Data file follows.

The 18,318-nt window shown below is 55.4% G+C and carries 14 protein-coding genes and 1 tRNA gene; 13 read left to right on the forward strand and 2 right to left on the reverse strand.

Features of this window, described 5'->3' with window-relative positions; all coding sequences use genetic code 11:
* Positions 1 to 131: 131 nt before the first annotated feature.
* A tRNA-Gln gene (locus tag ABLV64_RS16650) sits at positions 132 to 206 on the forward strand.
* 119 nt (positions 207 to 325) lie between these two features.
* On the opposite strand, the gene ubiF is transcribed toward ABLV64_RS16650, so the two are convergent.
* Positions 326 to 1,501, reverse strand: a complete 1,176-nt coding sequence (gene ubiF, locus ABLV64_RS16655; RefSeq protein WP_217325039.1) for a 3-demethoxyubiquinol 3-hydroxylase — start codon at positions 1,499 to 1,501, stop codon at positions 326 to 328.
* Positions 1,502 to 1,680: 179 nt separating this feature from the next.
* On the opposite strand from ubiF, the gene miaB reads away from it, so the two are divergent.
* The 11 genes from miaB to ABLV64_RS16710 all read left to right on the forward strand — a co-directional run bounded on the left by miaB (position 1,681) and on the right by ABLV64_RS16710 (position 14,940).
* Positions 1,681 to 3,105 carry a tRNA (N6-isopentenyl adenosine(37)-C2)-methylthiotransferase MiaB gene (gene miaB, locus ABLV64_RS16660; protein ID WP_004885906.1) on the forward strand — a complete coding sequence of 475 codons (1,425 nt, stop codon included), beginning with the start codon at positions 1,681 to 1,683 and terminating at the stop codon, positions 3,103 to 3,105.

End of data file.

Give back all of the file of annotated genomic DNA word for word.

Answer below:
The 18,318-nt window shown below is 55.4% G+C and carries 14 protein-coding genes and 1 tRNA gene; 13 read left to right on the forward strand and 2 right to left on the reverse strand.

Features of this window, described 5'->3' with window-relative positions; all coding sequences use genetic code 11:
* Positions 1 to 131: 131 nt before the first annotated feature.
* A tRNA-Gln gene (locus tag ABLV64_RS16650) sits at positions 132 to 206 on the forward strand.
* 119 nt (positions 207 to 325) lie between these two features.
* On the opposite strand, the gene ubiF is transcribed toward ABLV64_RS16650, so the two are convergent.
* Positions 326 to 1,501, reverse strand: a complete 1,176-nt coding sequence (gene ubiF, locus ABLV64_RS16655; RefSeq protein WP_217325039.1) for a 3-demethoxyubiquinol 3-hydroxylase — start codon at positions 1,499 to 1,501, stop codon at positions 326 to 328.
* Positions 1,502 to 1,680: 179 nt separating this feature from the next.
* On the opposite strand from ubiF, the gene miaB reads away from it, so the two are divergent.
* The 11 genes from miaB to ABLV64_RS16710 all read left to right on the forward strand — a co-directional run bounded on the left by miaB (position 1,681) and on the right by ABLV64_RS16710 (position 14,940).
* Positions 1,681 to 3,105 carry a tRNA (N6-isopentenyl adenosine(37)-C2)-methylthiotransferase MiaB gene (gene miaB, locus ABLV64_RS16660; protein ID WP_004885906.1) on the forward strand — a complete coding sequence of 475 codons (1,425 nt, stop codon included), beginning with the start codon at positions 1,681 to 1,683 and terminating at the stop codon, positions 3,103 to 3,105.